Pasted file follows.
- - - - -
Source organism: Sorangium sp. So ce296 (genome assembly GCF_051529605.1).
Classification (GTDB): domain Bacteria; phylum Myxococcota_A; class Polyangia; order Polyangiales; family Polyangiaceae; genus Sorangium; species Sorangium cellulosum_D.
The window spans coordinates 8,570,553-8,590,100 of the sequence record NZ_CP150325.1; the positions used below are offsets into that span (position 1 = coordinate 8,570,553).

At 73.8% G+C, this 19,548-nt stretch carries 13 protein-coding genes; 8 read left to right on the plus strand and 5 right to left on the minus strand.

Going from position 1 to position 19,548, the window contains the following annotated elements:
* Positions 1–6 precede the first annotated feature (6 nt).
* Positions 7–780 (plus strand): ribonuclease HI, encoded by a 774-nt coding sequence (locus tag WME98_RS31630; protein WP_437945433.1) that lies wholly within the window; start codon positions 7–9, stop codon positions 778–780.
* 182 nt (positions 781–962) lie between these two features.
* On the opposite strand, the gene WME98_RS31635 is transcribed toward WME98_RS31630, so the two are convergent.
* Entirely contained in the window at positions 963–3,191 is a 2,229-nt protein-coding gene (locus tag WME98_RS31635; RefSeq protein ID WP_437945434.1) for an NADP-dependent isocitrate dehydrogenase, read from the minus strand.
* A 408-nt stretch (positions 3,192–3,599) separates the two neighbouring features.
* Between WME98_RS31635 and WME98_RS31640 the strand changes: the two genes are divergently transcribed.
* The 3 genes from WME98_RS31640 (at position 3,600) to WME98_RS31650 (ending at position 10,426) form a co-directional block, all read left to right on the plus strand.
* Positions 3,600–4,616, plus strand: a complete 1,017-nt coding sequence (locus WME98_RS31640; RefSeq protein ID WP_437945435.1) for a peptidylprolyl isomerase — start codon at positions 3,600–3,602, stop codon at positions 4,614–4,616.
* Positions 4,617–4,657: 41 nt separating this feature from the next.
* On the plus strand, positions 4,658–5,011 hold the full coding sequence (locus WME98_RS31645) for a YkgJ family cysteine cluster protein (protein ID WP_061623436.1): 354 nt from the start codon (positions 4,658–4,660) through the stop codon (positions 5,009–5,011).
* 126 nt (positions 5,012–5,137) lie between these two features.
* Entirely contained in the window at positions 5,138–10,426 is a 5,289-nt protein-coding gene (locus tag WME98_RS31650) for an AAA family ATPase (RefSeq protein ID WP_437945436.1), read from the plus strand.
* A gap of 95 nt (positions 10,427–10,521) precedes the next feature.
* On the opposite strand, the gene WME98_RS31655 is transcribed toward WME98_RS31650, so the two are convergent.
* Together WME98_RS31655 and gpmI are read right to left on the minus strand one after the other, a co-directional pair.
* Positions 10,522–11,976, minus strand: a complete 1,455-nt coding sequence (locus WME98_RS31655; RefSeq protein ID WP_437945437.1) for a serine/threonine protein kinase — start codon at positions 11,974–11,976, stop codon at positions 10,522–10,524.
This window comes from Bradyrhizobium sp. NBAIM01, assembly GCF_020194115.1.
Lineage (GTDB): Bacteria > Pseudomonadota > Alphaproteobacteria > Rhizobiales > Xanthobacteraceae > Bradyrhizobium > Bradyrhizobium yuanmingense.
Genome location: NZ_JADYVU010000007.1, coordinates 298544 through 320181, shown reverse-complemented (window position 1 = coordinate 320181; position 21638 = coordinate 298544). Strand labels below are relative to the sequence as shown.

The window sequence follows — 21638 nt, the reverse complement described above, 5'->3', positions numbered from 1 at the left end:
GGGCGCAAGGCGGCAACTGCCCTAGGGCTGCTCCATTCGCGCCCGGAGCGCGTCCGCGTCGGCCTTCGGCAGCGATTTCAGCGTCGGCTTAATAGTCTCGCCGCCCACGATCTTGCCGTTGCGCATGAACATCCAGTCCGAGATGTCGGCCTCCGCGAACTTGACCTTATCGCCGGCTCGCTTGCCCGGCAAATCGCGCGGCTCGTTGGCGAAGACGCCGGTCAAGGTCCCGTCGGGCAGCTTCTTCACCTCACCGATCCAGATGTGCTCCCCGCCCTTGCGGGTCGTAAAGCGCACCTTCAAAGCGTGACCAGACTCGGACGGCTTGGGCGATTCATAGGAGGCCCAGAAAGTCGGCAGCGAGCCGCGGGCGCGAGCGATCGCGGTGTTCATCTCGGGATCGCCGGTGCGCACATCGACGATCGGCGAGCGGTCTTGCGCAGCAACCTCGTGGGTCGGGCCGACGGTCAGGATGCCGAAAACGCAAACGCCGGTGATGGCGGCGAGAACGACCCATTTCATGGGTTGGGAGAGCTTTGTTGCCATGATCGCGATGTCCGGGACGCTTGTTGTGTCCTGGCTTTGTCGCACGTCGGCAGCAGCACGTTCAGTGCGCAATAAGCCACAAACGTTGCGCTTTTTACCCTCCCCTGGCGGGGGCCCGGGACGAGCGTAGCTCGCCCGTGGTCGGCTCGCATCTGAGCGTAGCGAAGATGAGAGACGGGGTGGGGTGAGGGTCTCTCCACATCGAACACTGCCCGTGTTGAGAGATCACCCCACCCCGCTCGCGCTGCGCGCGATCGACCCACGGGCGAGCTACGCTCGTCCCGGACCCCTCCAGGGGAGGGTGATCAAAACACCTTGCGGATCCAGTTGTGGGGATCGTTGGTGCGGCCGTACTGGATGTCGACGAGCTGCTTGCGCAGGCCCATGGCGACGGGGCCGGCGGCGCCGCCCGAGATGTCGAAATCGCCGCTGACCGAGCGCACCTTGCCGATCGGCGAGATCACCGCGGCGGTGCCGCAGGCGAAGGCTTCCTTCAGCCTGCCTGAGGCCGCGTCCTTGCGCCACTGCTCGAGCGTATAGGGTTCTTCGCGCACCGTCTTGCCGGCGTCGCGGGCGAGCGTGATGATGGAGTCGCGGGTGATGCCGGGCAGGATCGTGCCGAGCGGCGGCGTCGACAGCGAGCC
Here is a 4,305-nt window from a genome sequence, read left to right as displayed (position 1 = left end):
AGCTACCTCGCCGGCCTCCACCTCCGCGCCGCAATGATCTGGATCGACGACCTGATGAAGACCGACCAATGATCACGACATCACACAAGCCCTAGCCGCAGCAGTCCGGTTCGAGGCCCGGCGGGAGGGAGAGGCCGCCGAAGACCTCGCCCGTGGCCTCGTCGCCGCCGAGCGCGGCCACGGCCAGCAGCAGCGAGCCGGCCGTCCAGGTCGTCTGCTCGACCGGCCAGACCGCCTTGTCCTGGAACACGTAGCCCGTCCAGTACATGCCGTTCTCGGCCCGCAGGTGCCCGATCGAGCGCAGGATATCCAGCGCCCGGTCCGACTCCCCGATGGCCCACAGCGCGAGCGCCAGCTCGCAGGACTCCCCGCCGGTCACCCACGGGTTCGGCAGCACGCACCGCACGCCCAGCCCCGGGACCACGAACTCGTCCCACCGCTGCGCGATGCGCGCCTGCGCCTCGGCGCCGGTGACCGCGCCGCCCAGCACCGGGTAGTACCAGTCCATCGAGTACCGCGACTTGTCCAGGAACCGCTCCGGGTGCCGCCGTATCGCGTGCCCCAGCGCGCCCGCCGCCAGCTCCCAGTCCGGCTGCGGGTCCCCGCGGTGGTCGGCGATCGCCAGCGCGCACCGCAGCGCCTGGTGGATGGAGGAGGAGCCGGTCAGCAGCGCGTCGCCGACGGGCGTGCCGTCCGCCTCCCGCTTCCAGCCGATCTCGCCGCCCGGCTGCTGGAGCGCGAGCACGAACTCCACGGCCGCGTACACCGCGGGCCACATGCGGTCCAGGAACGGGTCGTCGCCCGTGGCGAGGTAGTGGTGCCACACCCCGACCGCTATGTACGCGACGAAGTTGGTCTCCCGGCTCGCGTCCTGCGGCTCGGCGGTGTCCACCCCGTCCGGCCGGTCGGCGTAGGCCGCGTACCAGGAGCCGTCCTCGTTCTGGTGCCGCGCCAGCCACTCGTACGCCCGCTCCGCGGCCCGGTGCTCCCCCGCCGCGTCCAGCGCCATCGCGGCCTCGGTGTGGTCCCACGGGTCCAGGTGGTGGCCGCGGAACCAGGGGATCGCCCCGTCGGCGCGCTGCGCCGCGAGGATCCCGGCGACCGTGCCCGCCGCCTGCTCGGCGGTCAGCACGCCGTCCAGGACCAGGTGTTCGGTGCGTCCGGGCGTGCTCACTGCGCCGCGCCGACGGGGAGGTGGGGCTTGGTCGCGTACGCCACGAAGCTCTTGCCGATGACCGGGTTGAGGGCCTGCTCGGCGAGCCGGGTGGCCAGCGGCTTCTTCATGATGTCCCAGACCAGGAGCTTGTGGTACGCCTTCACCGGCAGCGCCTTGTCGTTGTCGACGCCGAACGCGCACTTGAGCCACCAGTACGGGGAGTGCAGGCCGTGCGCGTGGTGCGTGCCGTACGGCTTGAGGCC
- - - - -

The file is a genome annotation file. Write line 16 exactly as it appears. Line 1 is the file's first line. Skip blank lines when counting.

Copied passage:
* On the plus strand, positions 4,658–5,011 hold the full coding sequence (locus WME98_RS31645) for a YkgJ family cysteine cluster protein (protein ID WP_061623436.1): 354 nt from the start codon (positions 4,658–4,660) through the stop codon (positions 5,009–5,011).